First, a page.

Creative visualisation means using the imagination to picture events that one wants to experience in reality. Repeatedly bringing this imagery to mind produces increasing expectation: a well-known phenomenon in sports psychology. The same effect can be produced by affirmations, meaning simply repeating to yourself the description of the event or situation. The greater the expectation, the more likely it is that confirmation bias will happen. This is all straightforward standard psychology. It is the implications in the personal indeterminate world that are so extraordinary. Technically, the result is a ‘strange attractor‘.
In physics, the term attractor means a state towards which a system tends to gravitate. Gravity itself is a simple example. A ball dropped on a slope tends to roll towards the bottom. In relation to gravity, the bottom of the hill is an attractor. Another simple example of an attractor is the way a cup of tea cools to room temperature. The temperature of the environment is an attractor for the temperature of any object in the environment because all objects tend to cool down or warm up to the temperature of the surroundings.
In both these examples, the attractor is obvious in the way it works; and the end result is a specific condition: the ball at the bottom of the slope, the cup of tea at room temperature. There is also a rather different sort of attractor that is often found in complex systems, a strange attractor. This sort of attractor does not give rise to a simple, specific outcome, but a loosely defined tendency in the system. Rather than one specific outcome, a strange attractor gives rise to a particular pattern or type of behaviour in the system. The image below shows the Lorenz attractor in action, a 3D example from mathematics. It can be seen in action on Wikimedia. This is a pattern traced out by a mathematical formula in a program on a computer. The program traces out a shape that always gravitates towards this distinctive pattern. The shape of the pattern is a strange attractor.
A phenomenon of this nature operates in the reality of the individual, in that the system tends to gravitate towards expectations being fulfilled. In effect, expectations act as strange attractors in the system. The effect occurs because expectation gives rise to biased observations, and each biased observation defines the outcome of the expectation as more likely than before. As a result, whatever one strongly expects becomes more and more likely to be experienced, as biased observations are added to the definition of the personal world. This is not just because one behaves in such a way as to fulfil the expectation, though of course that may be a contributing factor. The point here is that the biased observations in and of themselves alter the probabilities, so that the expected outcomes are more likely to be experienced.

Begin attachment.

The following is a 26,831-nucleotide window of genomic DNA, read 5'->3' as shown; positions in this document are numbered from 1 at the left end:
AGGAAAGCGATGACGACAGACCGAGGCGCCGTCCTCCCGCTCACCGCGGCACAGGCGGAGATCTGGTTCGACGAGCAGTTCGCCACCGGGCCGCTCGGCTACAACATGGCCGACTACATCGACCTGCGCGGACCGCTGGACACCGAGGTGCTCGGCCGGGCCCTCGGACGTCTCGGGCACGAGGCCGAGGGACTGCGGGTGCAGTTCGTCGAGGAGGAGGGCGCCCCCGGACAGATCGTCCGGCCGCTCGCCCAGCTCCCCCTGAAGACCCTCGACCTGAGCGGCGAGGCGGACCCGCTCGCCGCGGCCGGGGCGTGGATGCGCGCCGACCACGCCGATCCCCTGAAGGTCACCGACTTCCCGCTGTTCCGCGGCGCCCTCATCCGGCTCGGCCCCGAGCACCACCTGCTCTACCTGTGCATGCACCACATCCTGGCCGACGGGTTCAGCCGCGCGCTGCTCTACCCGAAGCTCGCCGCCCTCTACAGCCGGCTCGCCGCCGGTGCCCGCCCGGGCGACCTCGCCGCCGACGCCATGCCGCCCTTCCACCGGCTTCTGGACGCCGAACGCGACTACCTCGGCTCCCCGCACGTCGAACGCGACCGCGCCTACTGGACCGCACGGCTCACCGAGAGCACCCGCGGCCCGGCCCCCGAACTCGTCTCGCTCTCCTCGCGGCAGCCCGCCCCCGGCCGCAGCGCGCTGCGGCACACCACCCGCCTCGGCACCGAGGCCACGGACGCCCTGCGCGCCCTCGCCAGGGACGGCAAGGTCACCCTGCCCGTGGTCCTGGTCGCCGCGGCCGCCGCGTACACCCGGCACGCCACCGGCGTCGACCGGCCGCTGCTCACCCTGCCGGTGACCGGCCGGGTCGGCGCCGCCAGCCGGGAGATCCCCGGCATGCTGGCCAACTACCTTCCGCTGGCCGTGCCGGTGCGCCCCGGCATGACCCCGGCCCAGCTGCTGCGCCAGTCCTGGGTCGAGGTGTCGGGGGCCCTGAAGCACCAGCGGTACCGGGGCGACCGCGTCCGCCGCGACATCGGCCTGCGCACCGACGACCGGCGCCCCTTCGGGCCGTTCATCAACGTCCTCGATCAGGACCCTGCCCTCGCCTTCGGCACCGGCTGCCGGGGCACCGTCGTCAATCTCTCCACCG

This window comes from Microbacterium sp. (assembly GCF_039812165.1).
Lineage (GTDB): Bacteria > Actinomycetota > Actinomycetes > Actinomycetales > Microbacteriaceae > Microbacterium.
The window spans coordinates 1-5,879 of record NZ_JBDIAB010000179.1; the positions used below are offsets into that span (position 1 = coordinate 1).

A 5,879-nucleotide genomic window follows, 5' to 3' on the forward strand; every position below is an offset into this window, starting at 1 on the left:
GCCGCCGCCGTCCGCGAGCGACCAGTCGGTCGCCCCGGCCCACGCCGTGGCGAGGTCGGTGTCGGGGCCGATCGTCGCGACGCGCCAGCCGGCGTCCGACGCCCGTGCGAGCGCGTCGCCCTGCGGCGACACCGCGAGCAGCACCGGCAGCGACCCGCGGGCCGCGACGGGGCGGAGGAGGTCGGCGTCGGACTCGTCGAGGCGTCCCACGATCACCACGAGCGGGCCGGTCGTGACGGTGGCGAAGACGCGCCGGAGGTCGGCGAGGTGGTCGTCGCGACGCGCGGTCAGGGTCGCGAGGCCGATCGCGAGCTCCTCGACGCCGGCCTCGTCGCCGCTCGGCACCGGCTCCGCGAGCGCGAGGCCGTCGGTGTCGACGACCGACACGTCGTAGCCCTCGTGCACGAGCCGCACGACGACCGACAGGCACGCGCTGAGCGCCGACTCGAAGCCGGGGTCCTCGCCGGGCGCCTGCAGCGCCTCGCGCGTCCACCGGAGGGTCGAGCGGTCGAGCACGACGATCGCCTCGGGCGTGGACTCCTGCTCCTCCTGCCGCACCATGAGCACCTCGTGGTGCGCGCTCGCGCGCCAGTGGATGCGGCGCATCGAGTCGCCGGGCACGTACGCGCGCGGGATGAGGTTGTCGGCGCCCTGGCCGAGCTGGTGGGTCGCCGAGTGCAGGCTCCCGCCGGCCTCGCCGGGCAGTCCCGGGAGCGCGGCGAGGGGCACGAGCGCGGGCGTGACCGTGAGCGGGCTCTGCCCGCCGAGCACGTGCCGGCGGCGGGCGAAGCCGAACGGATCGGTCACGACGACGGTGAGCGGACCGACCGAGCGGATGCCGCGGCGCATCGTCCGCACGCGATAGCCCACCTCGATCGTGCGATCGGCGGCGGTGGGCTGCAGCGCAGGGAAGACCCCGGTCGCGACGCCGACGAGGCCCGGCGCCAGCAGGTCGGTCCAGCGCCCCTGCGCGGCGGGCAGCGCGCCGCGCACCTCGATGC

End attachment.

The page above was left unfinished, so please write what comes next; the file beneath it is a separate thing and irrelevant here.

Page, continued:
The Law of Attraction
There is a popular idea called the law of attraction which holds that creative visualisation alters reality. Obviously, just having a thought does not alter the physical reality of the world one jot. You would have to ignore the most fundamental principles of physics to believe in that. It has been said that this does alter physical reality through ‘quantum non-locality’. It does not. Quantum entanglement and non-locality mean that two seemingly separate quantum particles can be strangely connected, but as has been repeatedly demonstrated there cannot be any causal influence. There is absolutely no way this can account for anything going on in the mind affecting the physical reality.
However, in a personal world it is exactly as if this does happen. But it is not that thinking about something ‘in here’ in any way affects the physical reality ‘out there’. That is completely impossible. In the light of the physics this is ludicrous. But expectation, and the resulting confirmation bias, do alter the path you follow through the infinite possibilities of the universe, by altering which steps you take into the future. This is why destiny is not fixed in this kind of world, but interactive. So life really is a game. You are constantly directing what is likely to be experienced in the world, very slightly, all the time. And the phenomenon is cumulative.
The Rules of Play
There are two different kinds of rules, those that make visualisations effective, and those that make them safe. To make them work requires repetition, intensity and above all no negation. It is absolutely vital to address what you want in positive terms, meaning it must be literally what you want, and not the avoidance of what you don’t want. The reason is simple. The unconscious mind does not recognise or acknowledge negation. So what you are actually affirming is the thing you don’t want. An affirmation containing the words Stop Smoking draws attention to smoking, which is counterproductive. Phrasing the desired outcome in positive terms is essential.
Repetition is important because the thought will become a habit of mind. Then the unconscious goes on repeating it for you, and thus it acquires increasing influence. Intensity is as important as repetition, but this is more a matter of practice and skill. The more vivid you can make your visualisations, and your responses to your affirmations, the more effective they become in this regard because the unconscious takes them as more real.
In order to make visualisations safe it is vital to make sure the visualised circumstances do no harm to anybody. The key point here is that the effect of visualisations is holistic. They work in a bizarrely global way, simply because your world is defined solely by your record of observations. So the effect of a visualisation tends to affect everything everywhere, including you. When it comes to visualisations, love thy neighbour as thyself!